On the flip side, a great quote about happiness and and door… and some of the coral acrylic paint that I accidentally spilled all over my palette, thus necessitating I use far more of it than planned. (I sort of wish I had spilled the sky blue instead… can’t win ’em all.) Plus a bunch of windows… and a door.
Materials used: [Left side] Handmade Modern acrylic paint (platinum, from Target), Winsor and Newton professional watercolor tubes (moved around the page with a paper straw), Uni Posca paint pen (black); [Right side] Winsor and Newton watercolor paint (black), acrylic paint, Gelly Roll pen (white)
Some brain wave-ish watercolors, a “good ideas” light bulb and more cut pages.
Materials used: [Left side] All pink everything… Winsor and Newton pigment markers, Sakura Koi brush pens, Pilot Varsity disposable fountain pen, acrylic paint, watercolor paint; [Right side] Grey acrylic paint, paper scraps (cut into cone flower shapes), white Gelly Roll pen, glue stick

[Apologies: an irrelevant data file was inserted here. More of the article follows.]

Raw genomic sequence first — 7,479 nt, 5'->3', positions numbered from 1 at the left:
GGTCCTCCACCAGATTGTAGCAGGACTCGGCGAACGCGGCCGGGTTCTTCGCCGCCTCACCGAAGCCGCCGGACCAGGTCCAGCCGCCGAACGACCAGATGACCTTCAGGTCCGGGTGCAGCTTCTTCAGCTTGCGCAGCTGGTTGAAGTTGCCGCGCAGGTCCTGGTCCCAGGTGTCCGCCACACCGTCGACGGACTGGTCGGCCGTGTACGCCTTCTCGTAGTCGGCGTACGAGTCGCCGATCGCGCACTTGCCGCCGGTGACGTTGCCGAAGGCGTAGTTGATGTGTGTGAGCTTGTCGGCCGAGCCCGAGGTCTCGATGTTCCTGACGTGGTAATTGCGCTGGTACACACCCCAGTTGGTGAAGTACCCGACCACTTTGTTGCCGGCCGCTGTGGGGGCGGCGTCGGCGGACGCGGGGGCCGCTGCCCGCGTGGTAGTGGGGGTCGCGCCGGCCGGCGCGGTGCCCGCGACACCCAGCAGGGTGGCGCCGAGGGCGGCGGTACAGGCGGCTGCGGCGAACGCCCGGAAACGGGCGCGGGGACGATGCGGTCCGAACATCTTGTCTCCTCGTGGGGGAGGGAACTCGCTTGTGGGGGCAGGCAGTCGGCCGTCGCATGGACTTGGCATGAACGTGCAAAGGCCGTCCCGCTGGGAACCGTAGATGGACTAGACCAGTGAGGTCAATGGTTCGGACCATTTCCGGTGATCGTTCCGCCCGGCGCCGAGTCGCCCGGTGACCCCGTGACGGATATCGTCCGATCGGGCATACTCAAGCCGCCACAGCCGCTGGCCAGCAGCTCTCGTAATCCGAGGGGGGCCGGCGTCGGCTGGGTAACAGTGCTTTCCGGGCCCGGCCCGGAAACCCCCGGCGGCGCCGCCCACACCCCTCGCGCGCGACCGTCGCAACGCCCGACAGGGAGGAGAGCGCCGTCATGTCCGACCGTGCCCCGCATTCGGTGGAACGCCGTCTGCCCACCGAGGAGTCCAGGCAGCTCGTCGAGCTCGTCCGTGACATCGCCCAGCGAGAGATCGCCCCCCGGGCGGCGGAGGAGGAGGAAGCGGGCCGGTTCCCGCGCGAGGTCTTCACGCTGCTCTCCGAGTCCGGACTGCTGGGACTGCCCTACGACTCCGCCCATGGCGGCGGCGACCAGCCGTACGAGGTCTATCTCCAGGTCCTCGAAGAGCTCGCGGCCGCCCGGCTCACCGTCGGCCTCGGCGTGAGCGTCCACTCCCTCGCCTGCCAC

Materials used: Gel printing plate, acrylic paint, string, cardstock circle, gold leaf, Uni Posca paint pen (yellow), Micron (purple, 01… I think).
Lastly, I’m finally starting to get a hang of my Gelli plate (used for making mono prints). I’ve had one for ages, but never liked anything I made with it. I think I was over-thinking the process… which is kind of how I roll.
I really like these two pages though. I added a bit of leftover gold leaf and some doodling to make the circle look more like the moon.
This week I accomplished a whole lot of half-things. Which is to say, I started a lot, but finished a little. I feel like I’ve been washing the same load of laundry for a month. And I’ve been reading the same paragraph of the same book for just as long (incidentally, it’s a very good paragraph and a very good book). I don’t get much done these days.